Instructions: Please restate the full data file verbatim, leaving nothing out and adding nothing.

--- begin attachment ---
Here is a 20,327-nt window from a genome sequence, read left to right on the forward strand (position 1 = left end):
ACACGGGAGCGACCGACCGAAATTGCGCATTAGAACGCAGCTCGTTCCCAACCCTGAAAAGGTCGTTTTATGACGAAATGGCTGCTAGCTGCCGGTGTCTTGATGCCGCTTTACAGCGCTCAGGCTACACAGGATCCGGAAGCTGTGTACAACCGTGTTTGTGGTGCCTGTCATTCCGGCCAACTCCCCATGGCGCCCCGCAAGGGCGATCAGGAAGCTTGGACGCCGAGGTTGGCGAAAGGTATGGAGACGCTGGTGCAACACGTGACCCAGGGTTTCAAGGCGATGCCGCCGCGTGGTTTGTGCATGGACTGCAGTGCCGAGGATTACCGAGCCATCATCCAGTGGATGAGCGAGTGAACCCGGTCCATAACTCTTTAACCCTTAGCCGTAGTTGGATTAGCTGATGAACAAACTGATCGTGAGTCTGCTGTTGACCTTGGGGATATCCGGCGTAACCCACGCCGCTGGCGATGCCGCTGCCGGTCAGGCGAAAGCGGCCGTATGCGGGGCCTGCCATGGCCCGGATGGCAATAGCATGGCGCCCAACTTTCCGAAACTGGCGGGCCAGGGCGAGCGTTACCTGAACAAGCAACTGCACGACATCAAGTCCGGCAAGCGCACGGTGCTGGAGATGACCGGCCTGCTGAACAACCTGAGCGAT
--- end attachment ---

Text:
Here is a 20,327-nt window from a genome sequence, read left to right on the forward strand (position 1 = left end):
ACACGGGAGCGACCGACCGAAATTGCGCATTAGAACGCAGCTCGTTCCCAACCCTGAAAAGGTCGTTTTATGACGAAATGGCTGCTAGCTGCCGGTGTCTTGATGCCGCTTTACAGCGCTCAGGCTACACAGGATCCGGAAGCTGTGTACAACCGTGTTTGTGGTGCCTGTCATTCCGGCCAACTCCCCATGGCGCCCCGCAAGGGCGATCAGGAAGCTTGGACGCCGAGGTTGGCGAAAGGTATGGAGACGCTGGTGCAACACGTGACCCAGGGTTTCAAGGCGATGCCGCCGCGTGGTTTGTGCATGGACTGCAGTGCCGAGGATTACCGAGCCATCATCCAGTGGATGAGCGAGTGAACCCGGTCCATAACTCTTTAACCCTTAGCCGTAGTTGGATTAGCTGATGAACAAACTGATCGTGAGTCTGCTGTTGACCTTGGGGATATCCGGCGTAACCCACGCCGCTGGCGATGCCGCTGCCGGTCAGGCGAAAGCGGCCGTATGCGGGGCCTGCCATGGCCCGGATGGCAATAGCATGGCGCCCAACTTTCCGAAACTGGCGGGCCAGGGCGAGCGTTACCTGAACAAGCAACTGCACGACATCAAGTCCGGCAAGCGCACGGTGCTGGAGATGACCGGCCTGCTGAACAACCTGAGCGAT